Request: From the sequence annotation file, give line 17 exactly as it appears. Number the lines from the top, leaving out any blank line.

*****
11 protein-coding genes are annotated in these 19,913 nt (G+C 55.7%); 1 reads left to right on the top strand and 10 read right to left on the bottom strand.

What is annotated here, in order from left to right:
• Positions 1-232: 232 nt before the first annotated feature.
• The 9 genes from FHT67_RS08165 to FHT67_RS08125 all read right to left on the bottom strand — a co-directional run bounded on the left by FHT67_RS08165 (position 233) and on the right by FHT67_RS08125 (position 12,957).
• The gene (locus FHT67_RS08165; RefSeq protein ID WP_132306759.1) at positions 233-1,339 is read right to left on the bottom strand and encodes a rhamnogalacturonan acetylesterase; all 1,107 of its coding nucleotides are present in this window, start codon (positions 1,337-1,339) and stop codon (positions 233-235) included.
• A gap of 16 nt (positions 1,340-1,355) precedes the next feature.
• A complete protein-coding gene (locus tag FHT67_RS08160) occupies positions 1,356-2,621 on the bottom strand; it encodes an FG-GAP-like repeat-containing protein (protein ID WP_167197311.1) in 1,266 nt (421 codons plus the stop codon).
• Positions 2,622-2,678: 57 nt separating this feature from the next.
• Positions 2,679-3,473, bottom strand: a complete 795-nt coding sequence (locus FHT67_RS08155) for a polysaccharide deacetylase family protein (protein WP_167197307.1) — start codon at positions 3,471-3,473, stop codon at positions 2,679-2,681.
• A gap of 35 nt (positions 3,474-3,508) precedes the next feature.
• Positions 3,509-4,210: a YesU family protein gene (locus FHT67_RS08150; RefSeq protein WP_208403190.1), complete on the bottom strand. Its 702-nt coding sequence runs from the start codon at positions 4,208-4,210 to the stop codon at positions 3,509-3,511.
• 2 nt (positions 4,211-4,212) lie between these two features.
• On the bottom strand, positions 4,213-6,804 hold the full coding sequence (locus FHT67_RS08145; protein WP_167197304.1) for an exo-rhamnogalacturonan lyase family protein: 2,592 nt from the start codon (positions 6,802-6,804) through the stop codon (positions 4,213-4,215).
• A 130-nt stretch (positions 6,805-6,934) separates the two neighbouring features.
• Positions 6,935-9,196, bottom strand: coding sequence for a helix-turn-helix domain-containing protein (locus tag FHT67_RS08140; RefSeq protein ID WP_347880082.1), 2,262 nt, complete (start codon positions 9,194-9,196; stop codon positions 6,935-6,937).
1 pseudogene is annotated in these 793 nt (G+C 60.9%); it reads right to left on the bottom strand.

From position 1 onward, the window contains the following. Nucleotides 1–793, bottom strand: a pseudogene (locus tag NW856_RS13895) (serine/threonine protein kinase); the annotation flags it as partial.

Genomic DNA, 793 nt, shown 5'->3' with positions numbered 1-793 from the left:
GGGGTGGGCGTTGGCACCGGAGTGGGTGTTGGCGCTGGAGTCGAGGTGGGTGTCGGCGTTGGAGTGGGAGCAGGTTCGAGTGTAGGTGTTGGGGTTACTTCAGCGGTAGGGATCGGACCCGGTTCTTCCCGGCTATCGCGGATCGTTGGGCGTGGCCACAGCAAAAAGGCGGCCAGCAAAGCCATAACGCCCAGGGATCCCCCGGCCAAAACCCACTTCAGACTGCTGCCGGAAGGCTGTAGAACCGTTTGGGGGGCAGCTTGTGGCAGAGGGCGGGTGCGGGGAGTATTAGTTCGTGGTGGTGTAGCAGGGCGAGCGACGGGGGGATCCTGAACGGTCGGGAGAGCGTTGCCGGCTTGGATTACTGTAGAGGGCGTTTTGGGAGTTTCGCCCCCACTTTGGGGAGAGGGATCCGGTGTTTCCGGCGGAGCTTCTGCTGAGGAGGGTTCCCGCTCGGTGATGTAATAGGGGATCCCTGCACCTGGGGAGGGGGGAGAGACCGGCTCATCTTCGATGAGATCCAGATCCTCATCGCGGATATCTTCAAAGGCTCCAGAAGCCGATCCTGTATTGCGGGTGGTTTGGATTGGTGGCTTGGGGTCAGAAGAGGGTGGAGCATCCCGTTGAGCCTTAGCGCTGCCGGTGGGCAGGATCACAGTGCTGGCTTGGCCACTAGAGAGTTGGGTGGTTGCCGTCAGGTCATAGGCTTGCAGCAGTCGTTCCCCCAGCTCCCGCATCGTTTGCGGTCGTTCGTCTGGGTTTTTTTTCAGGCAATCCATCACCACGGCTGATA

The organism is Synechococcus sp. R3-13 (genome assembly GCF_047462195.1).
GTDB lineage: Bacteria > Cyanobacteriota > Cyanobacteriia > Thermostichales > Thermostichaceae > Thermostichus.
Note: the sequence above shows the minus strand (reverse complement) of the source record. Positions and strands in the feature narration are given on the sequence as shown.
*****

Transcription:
From position 1 onward, the window contains the following. Nucleotides 1–793, bottom strand: a pseudogene (locus tag NW856_RS13895) (serine/threonine protein kinase); the annotation flags it as partial.